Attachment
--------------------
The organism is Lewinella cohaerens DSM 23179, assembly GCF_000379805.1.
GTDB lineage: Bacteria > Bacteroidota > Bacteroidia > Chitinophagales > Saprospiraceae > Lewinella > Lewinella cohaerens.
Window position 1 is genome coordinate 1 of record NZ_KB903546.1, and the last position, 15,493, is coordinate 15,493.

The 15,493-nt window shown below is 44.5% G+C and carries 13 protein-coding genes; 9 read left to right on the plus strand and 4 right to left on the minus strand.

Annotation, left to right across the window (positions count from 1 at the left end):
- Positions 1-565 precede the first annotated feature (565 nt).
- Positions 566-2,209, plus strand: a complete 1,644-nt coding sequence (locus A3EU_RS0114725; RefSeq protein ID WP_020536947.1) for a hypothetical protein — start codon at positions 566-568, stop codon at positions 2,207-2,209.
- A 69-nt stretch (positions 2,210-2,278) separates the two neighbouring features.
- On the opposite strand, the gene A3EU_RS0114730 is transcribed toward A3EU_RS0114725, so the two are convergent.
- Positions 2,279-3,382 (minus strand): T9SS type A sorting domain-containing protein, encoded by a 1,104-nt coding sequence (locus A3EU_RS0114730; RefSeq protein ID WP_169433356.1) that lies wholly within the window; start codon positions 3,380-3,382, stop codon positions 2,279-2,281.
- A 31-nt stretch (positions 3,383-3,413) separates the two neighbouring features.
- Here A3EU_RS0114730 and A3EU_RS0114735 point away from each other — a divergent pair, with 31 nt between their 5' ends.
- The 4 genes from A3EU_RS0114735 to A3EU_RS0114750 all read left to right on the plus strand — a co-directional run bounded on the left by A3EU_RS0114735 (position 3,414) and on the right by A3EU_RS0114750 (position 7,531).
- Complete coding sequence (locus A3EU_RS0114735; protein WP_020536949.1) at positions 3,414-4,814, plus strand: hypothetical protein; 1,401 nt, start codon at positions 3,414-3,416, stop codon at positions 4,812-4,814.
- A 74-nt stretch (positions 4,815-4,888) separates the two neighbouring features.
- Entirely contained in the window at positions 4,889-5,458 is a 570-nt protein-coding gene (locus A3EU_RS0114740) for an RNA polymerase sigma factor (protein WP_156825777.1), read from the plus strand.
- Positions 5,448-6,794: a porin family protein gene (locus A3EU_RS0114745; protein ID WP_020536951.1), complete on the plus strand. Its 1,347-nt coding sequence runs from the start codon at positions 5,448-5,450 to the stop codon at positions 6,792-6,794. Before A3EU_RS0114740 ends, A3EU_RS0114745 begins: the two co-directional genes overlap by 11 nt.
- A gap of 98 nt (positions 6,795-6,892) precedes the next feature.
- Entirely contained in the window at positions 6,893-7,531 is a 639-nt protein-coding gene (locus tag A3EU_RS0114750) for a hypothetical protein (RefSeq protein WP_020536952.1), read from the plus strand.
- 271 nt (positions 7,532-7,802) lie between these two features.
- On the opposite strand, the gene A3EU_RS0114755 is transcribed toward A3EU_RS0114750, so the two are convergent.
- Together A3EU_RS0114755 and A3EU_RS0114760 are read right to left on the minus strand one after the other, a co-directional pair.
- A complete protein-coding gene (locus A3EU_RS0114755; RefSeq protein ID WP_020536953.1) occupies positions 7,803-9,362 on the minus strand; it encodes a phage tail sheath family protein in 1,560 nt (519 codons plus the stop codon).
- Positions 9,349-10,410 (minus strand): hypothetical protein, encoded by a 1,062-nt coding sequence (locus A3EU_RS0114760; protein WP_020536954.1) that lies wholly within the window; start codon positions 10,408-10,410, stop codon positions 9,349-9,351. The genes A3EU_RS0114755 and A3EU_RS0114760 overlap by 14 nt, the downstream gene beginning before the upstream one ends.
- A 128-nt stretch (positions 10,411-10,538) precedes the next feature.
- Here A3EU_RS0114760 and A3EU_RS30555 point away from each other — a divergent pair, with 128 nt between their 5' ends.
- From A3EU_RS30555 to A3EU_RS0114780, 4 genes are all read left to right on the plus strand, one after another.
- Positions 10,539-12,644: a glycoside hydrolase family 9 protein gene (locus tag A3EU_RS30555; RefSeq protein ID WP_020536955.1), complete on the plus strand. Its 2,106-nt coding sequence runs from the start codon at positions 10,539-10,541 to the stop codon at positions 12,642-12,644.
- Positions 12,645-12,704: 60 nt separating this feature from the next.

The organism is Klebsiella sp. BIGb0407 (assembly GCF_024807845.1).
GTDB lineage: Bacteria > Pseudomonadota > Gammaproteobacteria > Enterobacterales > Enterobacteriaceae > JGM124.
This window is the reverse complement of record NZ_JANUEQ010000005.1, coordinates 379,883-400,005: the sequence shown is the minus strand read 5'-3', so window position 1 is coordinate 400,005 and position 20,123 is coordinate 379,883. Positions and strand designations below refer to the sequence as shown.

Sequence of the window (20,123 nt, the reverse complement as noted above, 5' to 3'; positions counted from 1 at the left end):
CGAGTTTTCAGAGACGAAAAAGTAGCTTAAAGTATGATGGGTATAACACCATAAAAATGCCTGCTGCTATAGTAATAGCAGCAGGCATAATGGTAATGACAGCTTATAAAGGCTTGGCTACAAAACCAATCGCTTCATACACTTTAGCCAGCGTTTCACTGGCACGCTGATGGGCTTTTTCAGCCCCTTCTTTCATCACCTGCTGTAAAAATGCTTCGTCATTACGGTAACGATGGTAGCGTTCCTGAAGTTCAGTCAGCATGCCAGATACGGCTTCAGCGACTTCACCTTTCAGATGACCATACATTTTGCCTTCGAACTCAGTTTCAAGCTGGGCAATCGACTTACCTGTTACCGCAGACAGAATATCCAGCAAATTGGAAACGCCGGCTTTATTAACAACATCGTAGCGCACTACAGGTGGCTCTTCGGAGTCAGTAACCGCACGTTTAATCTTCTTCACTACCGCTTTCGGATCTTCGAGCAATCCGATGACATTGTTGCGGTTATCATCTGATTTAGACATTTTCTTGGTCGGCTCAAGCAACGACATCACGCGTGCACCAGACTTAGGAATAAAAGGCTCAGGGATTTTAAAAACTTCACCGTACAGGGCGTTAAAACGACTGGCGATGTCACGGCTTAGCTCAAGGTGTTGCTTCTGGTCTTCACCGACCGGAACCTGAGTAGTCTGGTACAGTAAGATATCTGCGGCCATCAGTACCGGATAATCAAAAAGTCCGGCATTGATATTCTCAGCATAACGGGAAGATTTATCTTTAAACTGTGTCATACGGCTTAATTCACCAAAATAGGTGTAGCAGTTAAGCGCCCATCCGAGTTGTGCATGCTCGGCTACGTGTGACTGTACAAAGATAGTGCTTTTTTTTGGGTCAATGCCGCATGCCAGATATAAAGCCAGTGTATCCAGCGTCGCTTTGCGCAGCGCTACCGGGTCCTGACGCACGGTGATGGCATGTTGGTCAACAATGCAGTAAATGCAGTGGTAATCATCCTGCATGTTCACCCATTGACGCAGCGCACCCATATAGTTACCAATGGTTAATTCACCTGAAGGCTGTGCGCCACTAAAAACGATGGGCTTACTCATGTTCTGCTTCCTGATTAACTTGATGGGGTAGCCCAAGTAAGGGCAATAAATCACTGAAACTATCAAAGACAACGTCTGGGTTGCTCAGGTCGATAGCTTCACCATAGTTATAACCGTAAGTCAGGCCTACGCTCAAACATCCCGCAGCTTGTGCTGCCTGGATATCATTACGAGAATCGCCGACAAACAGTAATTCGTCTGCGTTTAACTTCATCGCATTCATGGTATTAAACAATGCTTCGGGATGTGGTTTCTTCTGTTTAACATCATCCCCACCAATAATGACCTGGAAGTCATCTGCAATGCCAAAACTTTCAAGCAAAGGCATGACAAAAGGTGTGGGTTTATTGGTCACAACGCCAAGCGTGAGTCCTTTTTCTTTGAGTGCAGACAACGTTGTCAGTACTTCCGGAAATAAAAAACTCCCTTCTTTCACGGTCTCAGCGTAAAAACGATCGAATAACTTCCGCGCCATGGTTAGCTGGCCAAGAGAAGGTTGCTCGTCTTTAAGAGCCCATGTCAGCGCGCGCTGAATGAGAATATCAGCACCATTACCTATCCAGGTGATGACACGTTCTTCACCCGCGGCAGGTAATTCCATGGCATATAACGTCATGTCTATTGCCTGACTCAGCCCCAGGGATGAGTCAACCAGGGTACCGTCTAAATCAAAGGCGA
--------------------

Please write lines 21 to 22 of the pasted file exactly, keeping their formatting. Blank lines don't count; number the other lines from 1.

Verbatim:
- On the opposite strand, the gene A3EU_RS0114755 is transcribed toward A3EU_RS0114750, so the two are convergent.
- Together A3EU_RS0114755 and A3EU_RS0114760 are read right to left on the minus strand one after the other, a co-directional pair.